While poker has long been a tremendously popular game that spans all ages of men, the representation from women has always been rather small. Year after year, female participation at the World Series of Poker – the preeminent poker event in the world – hovers around the 3% mark. With that in mind, a new organization called the Women’s Poker Association has been founded to increase female involvement in the game.

Organized to “promote and develop the advancement of women in poker,” the WPA announced earlier this week that they were open for business in Reno, NV. The announcement of the new organization’s launch party was held during the Nevada State Ladies’ Championship at the Peppermill Resort Spa and Casino, with its Board of Directors named and its founder revealed. Several of the names involved with the new Women’s Poker Association have long been at the forefront of the women’s poker movement in the 2000s and before.

WPA Founder Lupe Soto, also nominated earlier this month for induction into the Women in Poker Hall of Fame, will have an excellent Board of Directors to assist her in the organization’s goals. The following women will take their seats on the Board, with the appropriate office indicated where applicable:

President Bonnie Carl
Vice President Ruth Hall
Treasurer Lori Greer Smith
Secretary Jana Von Dach
Board Member Peggy Carlson
Board Member Terry Constantino

The organization has a simple credo, a group created by women who are interested in elevating the poker experience for female players worldwide. The WPA will host educational opportunities and conferences with a focus on skill development for players at all levels in poker, as well as providing networking and social opportunities for women in the game. Perhaps most importantly, the WPA is a non-profit organization, with its leadership is an all-volunteer affair.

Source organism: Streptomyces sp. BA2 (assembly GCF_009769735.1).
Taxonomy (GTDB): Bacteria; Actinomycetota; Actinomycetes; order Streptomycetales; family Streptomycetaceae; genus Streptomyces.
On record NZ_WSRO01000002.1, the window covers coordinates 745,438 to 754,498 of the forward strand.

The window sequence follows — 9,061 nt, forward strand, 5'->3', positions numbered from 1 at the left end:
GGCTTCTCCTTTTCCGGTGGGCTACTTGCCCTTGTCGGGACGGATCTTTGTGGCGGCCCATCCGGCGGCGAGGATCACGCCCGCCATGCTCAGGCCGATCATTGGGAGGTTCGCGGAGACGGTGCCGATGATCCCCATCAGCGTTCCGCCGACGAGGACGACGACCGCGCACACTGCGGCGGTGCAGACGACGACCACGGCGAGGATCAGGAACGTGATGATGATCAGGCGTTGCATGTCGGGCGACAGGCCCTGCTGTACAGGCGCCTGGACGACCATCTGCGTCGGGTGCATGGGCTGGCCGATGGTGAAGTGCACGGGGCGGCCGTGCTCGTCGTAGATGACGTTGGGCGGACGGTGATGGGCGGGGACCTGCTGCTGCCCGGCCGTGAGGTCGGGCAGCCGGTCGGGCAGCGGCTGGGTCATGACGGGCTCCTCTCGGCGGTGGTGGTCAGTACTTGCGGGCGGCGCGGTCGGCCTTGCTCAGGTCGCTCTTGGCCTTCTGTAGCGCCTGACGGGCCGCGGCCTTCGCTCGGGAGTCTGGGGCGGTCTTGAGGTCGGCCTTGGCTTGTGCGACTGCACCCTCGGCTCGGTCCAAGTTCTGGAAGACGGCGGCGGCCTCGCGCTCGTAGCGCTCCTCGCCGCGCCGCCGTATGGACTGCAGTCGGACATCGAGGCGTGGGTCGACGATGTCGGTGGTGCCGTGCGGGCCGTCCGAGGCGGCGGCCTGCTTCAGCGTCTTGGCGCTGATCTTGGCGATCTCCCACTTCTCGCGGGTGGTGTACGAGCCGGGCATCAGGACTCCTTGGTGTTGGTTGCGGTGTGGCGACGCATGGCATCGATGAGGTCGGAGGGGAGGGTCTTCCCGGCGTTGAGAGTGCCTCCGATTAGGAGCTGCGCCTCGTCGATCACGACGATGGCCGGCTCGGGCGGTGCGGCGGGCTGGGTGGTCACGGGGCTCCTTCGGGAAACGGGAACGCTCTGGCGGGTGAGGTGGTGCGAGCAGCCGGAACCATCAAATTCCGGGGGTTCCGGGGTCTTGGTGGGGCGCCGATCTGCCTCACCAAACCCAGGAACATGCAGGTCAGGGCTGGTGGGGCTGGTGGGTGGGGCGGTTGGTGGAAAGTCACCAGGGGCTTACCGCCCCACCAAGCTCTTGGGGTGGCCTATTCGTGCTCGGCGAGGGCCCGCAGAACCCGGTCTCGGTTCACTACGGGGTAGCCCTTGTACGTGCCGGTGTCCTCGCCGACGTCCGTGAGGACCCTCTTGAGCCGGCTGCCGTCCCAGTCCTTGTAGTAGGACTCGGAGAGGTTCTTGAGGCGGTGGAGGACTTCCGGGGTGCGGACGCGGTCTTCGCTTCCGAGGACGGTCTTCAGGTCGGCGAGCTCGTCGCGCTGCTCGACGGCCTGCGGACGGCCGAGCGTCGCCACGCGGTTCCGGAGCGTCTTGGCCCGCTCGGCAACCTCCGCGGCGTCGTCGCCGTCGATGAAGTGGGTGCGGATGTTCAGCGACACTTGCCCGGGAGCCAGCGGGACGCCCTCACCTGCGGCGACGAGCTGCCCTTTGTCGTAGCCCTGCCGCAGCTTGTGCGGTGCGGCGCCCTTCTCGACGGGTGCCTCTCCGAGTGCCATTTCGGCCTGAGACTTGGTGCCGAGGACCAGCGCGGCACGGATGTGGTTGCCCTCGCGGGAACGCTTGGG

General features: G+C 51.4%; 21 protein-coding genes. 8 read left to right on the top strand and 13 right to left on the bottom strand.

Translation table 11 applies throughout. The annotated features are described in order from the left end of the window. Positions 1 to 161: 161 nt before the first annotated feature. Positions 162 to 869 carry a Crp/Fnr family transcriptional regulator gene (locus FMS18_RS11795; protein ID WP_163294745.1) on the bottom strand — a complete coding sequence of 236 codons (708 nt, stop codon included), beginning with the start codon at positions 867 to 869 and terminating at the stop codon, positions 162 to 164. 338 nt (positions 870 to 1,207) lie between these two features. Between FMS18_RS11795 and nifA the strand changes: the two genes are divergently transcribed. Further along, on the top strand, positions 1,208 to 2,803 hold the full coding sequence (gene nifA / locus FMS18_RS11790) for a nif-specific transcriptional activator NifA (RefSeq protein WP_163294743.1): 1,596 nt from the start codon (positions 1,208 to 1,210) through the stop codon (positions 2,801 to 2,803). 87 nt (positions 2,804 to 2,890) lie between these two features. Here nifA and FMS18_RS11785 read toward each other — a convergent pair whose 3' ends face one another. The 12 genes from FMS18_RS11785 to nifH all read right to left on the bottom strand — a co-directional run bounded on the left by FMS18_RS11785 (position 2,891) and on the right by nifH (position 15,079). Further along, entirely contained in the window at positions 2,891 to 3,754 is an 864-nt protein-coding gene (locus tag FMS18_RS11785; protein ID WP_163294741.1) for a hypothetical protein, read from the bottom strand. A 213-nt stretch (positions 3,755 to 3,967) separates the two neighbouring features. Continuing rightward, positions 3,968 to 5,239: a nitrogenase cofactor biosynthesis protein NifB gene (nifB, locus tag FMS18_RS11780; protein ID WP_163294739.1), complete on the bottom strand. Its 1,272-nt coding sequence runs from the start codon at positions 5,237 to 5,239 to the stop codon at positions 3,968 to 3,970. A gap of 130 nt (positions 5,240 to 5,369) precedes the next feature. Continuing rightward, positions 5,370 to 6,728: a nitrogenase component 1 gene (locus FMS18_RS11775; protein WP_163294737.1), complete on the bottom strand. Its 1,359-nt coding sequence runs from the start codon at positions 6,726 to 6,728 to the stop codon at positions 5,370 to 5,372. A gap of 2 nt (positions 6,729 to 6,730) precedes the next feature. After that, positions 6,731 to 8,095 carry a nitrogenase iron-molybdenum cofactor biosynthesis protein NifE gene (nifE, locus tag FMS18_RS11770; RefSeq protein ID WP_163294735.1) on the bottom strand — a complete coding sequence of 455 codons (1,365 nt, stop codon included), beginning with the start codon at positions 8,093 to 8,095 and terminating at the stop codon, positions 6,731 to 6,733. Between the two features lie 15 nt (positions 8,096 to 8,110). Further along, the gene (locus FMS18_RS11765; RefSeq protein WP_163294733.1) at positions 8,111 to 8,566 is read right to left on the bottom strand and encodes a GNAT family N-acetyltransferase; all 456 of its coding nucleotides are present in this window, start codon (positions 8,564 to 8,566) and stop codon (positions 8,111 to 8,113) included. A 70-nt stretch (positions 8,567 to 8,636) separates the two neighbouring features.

Although the group looks to have an excellent start, the roadways of the poker world are littered with the debris of several acronym-based organizations that had the best of intentions but could not motivate the players.

Most recently the downfall of the Poker Players Alliance has been well documented. Without the financial boost from the online poker industry – which was basically the ONLY financial support the organization received because they did not push for membership fees – the Poker Players Alliance currently is lying in dormancy, unable to raise even $25,000 from said membership to continue to operate on a shoestring basis. Without that money, their longtime Executive Director John Pappas was forced to resign and former Vice President for Player Relations Rich Muny oversees an organization that may exist in name only.

If you think the Poker Players Alliance is the only group to have suffered from the inattention of poker players, then you might have forgotten about the World Poker Association, the United States Poker Association, the International Federation of Poker (technically still in existence), the International Poker Federation (FIDPA, also supposedly still active) and a few others that have popped up in the past ten to fifteen years. All have purported to have wanted to be the “organizing body” for the world of poker and, for the most part, all have been unable to reach that pinnacle.

What could be the saving grace of the Women’s Poker Association is that they are starting with a group that is highly underrepresented in the poker community. Although some poker sites have tried to cater to women, for the most part it is still a “man’s game” in its advertising stance and presentation, among other things. The purpose of the “Royal Flush Girls” for the World Poker Tour hasn’t exactly moved the drive for women in the game forward, nor has some of the treatment of female players that still exists at the tables or the way the top female players in the game are spoken about by male players.

The Women’s Poker Association is in its infancy, so there will be plenty of time for it to prove itself. If you would like to volunteer to assist the organization or possibly join as a member of the group, you can visit the WPA website here.

One Comment

  1. John says:

    Author and poker player Sia Layta believes gender based games and awards are sexist. She talks quite a bit about this issue in her book BLACK WIDOW Poker. I tend to agree.

Leave a Comment

Your email address will not be published. Required fields are marked *